The Art of Bending and Forming PCBs

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Flexible circuits are designed to be bendable, but bending rigid PCBs is a little unusual. However, many applications that do not use flex circuit technology will also require bending and forming the circuit. Some of these applications use high-frequency circuit materials to create a circuit in a form that enables improved antenna functionality. Another application involves wrapping a circuit around a structure, which sometimes functions as an antenna as well.

Bending and forming a circuit with dynamic flexing action will require understanding a few basic principles, regardless of the circuit material used. Of course, the circuit material used can make a huge difference in the success of forming circuits without causing conductor or material fracturing. As a general statement with a few exceptions, a circuit material used for bending, forming and flexing cannot have woven glass reinforcement. Because of this, typical FR-4 materials with woven glass are not recommended. Several materials used in high-frequency rigid board applications do not have glass reinforcement and have been used successfully for bending, forming and flexing.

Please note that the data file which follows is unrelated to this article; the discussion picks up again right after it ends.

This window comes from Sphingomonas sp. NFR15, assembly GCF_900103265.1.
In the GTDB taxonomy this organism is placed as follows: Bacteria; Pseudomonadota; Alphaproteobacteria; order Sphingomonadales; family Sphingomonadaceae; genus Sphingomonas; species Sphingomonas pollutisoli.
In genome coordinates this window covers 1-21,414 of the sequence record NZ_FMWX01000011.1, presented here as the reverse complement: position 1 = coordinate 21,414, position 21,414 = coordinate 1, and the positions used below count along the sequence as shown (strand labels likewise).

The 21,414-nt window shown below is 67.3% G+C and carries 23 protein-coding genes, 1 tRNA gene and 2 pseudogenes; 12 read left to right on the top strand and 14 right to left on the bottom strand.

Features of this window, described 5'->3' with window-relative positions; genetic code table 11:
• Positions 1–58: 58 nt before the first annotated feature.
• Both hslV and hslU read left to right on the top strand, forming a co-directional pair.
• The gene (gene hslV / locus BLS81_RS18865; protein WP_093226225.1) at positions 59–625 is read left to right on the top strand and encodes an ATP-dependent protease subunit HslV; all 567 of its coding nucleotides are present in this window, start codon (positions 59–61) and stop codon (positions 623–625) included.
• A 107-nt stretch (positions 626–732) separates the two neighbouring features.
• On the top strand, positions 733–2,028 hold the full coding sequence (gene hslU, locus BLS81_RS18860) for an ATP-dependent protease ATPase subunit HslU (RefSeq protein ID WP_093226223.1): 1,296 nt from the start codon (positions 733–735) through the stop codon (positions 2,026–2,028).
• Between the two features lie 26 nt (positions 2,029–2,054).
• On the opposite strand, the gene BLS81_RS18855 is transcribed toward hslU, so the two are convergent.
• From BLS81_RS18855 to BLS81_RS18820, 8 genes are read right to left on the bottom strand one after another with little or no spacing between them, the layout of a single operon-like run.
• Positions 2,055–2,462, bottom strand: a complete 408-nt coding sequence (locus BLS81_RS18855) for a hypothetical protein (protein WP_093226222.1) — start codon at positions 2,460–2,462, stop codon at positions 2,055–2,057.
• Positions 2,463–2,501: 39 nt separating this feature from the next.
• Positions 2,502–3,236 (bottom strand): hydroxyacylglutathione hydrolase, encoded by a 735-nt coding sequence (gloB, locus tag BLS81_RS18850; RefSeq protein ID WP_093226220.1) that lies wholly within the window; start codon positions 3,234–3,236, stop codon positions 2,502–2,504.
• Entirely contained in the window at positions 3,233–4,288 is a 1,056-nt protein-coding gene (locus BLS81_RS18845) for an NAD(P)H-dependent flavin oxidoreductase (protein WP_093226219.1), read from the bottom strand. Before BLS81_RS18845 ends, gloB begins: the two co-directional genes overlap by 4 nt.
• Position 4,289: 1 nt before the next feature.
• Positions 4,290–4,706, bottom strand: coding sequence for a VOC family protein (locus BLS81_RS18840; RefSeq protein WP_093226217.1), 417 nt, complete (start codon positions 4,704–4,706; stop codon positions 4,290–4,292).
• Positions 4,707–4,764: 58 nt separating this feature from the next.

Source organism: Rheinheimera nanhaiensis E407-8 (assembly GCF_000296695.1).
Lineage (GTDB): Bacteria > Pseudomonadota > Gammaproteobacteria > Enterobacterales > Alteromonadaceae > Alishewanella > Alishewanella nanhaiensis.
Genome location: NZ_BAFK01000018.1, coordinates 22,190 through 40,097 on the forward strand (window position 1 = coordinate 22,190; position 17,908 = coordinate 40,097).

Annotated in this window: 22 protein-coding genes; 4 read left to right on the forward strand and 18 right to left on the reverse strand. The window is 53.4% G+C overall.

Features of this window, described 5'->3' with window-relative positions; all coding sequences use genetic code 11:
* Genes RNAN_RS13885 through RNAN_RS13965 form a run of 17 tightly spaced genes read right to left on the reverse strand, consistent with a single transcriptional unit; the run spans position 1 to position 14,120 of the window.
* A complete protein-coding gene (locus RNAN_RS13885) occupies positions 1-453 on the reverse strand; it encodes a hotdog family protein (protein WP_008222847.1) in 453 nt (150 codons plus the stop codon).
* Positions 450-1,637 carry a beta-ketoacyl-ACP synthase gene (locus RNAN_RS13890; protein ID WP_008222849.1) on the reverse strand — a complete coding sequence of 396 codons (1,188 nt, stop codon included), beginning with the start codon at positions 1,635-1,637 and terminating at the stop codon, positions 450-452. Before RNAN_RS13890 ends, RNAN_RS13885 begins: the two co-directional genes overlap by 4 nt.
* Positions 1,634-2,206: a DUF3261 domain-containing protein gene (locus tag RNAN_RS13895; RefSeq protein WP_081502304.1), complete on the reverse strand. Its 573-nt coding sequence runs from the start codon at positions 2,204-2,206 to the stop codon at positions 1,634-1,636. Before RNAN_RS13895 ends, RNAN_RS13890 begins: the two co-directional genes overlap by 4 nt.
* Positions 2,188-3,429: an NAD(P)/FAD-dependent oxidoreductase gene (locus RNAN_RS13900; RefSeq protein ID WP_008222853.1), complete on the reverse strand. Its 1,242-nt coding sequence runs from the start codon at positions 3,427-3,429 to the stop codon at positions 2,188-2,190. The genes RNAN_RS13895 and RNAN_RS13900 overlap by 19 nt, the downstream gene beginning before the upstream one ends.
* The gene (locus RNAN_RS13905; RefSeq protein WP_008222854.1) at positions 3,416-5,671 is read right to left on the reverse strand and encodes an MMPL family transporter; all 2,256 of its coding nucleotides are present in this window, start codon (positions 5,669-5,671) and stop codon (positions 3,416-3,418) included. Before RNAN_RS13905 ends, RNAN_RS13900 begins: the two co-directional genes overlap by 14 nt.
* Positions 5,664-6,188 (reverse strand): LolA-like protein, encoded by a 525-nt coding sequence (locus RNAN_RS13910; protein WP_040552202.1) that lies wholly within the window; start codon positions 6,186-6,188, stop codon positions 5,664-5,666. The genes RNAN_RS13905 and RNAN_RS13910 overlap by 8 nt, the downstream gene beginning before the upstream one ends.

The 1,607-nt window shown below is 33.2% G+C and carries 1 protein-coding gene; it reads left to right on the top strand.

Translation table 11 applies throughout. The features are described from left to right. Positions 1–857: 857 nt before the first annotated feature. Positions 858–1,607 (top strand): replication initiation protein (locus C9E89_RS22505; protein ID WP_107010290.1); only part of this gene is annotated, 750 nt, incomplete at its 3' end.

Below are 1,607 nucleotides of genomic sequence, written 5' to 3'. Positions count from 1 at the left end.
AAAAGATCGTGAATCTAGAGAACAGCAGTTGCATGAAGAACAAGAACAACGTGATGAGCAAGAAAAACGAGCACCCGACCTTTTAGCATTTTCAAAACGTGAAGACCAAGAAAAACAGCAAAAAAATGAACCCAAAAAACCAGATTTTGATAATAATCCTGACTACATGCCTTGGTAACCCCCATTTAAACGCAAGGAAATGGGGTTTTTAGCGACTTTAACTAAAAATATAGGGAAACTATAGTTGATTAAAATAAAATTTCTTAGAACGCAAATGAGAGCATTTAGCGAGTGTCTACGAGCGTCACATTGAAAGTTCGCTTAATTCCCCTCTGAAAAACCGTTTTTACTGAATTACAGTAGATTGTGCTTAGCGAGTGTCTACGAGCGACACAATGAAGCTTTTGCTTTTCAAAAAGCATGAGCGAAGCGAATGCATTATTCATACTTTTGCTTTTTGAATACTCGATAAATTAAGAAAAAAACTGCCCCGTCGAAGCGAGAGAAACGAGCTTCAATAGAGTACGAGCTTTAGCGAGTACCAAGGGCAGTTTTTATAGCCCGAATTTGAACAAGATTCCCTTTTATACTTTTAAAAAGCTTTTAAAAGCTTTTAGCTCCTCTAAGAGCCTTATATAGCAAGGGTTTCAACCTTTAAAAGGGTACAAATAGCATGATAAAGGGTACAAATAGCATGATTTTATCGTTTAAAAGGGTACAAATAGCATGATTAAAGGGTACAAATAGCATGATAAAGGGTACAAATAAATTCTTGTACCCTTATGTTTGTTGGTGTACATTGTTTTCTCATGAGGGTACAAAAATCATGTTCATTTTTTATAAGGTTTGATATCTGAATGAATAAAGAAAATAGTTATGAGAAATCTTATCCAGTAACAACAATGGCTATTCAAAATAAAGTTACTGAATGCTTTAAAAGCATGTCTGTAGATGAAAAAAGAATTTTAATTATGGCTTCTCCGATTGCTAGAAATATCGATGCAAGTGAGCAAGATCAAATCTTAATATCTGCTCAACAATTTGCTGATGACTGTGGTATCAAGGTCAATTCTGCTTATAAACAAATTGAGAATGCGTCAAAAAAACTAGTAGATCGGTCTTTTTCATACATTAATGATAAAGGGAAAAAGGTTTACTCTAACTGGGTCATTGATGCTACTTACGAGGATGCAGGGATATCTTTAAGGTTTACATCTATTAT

LCP circuit materials are quite suitable for applications where bending, forming and flexing is necessary, and they offer very good high-frequency electrical performance as well. These materials are made as relatively thin laminates, typically less than 5 mils. This thinness aids in the successful bending of the circuits.

However, another set of high-frequency materials has been on the market for many years and used in forming applications: PTFE-based laminates, without glass reinforcement. These materials typically use fillers with the PTFE substrate to help lower the high CTE of PTFE, and this does not detract from the material’s bending capabilities.

The basic idea of bending circuits is based on mechanical beam composite theory. As an example, a simple double-sided circuit will be used to demonstrate the concepts. This circuit will be considered a microstrip transmission line with a signal conductor on the top conductor layer and ground plane on the bottom as shown in Figure 1.

The beam composite concept considers the cross-sectional area of a circuit that is made from different layers of materials. One property critical to understanding bending is modulus; in this case, modulus is the measurement of how stiff the circuit is. A high modulus is stiff, and low modulus is soft. When bending a circuit, softer material will generate less stress within the circuit and when there is less stress, the different layers are less likely to fracture.

Bend radius is another very important issue. A simple way to think about this: If it is necessary to bend a metal sheet that is 1/8” thick without fracturing the metal, then having a large bend radius will be advantageous and, of course, a small, tight bend radius is more likely to cause metal fracturing. The small bend radius causes more internal stress on the metal and is prone to fracturing.

To read this entire article, which appeared in the June 2015 issue of The PCB Design Magazine, click here.



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